This essay could be yet another meandering thinkpiece that doesn’t come to any concrete conclusions, but instead I’ll actually pick a handful of examples from which I can mine for answers. As an exercise, I will select five pairs of games that fit into roughly the same ludo-category (and, for consistency’s sake, come from the same era) and try to determine why I prefer one over the other. Hopefully, if all goes as planned, I will emerge from the other side with a firm set of reasons why I like the games that I do.
Example 1: The Witcher 3 vs Dragon Age: Inquisition
What they have in common: Both are large, open-world fantasy role-playing games that helped ignite interest in the current console generation, which was still relatively nascent when both of these games launched. Each places a premium on player choice, including multiple romancing options, political intrigue, and scores of sidequests. Whichever one you choose to play will have swords, magic spells, enormous monsters, elves, and highly-adorned castles.
Where they differ: Much like previous entries in the series, Inquisition’s combat is team-based, with players able to select which party members will accompany them on various journeys and to determine what battle tactics to employ should any fights take place. Meanwhile, The Witcher 3 is a purely solo experience, where the player has no fealty to anyone but themselves, even though Geralt of Rivia, a defined character, has relationships with other people in the game that are based on previous experiences. Inquisition allows for more customization when it comes to character creation, while The Witcher has a few narrative limitations.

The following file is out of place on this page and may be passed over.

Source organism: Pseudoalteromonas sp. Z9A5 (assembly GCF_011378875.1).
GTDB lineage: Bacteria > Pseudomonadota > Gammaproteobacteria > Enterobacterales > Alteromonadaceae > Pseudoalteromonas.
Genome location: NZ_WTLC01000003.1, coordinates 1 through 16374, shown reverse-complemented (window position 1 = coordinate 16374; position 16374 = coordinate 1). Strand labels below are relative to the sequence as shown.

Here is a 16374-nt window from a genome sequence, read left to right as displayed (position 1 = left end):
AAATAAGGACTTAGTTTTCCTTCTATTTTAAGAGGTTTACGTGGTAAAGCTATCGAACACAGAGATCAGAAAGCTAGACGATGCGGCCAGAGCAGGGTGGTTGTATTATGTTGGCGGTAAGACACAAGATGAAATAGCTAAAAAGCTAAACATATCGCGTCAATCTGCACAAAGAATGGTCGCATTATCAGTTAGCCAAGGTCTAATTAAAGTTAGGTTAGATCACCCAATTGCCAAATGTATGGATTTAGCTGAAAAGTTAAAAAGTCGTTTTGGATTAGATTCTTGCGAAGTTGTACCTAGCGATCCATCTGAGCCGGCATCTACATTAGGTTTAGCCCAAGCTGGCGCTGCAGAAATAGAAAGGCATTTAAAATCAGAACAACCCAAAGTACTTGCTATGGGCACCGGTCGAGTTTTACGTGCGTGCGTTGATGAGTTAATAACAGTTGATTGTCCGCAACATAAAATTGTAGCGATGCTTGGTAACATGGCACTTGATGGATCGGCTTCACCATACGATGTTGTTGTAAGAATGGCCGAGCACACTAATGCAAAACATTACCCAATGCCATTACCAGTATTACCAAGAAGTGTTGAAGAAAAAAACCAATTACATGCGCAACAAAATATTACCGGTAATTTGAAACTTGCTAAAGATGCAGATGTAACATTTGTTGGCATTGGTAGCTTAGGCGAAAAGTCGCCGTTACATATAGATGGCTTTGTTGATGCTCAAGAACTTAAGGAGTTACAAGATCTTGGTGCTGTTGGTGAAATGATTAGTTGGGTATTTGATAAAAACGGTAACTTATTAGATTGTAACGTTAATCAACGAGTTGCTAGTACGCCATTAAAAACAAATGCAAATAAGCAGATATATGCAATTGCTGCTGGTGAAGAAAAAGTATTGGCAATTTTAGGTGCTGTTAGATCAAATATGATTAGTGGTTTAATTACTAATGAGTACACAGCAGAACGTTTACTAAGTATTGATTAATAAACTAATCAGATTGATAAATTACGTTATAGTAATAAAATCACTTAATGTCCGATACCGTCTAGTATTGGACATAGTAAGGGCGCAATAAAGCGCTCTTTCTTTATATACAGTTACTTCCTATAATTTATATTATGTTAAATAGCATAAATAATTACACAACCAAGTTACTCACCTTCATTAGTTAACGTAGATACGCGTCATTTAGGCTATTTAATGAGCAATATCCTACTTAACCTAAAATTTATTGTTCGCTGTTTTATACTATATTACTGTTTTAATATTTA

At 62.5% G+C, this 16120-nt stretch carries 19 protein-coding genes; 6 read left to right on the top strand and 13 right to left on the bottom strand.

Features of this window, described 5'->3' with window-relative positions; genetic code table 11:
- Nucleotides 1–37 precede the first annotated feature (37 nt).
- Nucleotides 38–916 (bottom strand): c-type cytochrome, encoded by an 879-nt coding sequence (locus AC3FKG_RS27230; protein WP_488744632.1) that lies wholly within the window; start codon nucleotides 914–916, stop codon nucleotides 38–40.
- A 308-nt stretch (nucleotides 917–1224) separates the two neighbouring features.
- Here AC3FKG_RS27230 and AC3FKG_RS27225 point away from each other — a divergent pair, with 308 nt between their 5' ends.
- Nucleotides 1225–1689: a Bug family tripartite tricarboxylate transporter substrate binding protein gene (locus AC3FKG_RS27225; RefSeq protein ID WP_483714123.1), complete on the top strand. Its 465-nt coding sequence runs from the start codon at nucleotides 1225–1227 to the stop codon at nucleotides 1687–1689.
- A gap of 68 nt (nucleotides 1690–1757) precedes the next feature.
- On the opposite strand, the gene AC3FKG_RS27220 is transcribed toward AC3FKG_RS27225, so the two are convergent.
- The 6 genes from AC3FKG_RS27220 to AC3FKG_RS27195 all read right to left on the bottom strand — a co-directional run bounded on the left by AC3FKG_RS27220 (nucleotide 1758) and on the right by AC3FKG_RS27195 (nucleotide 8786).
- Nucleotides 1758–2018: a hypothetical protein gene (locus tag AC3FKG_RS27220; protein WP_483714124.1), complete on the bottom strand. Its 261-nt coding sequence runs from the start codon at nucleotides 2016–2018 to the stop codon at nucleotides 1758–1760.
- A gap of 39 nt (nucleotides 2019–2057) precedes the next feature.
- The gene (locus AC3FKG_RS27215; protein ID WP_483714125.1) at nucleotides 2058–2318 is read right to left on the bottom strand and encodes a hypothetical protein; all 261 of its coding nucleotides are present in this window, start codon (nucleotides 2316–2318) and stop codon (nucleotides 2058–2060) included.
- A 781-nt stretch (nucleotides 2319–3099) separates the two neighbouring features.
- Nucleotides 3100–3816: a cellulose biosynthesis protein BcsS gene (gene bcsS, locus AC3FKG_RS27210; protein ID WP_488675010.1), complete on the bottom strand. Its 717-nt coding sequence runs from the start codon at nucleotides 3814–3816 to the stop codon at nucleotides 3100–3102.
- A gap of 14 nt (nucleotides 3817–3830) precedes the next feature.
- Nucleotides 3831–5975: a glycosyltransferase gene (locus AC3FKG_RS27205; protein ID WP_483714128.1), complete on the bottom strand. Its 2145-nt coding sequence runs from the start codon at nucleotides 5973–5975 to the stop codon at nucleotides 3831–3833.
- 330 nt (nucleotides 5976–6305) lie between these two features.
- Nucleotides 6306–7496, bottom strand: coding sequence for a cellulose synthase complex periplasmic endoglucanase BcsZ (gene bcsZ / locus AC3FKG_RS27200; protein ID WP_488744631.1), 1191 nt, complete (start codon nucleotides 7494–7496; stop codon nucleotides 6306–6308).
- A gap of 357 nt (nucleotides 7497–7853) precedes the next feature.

In addition (and this might be a point in favor of Dragon Age), Geralt’s main relationship opportunities are based on lore that ties to previous entries in the franchise (including the books from which the world and characters are adapted), meaning the player can’t engage in any romance-based gameplay from an outside perspective. Meanwhile, Inquisition allows the player to get down with any number of characters with no historical ties to the protagonist and even includes same-sex options. While this may seem like just one small point of difference between the two games, RPGs are about imprinting your own personal choices on a largely predetermined narrative, and the humanizing nature of love and sex often plays a central role in the development of a character in just about any story.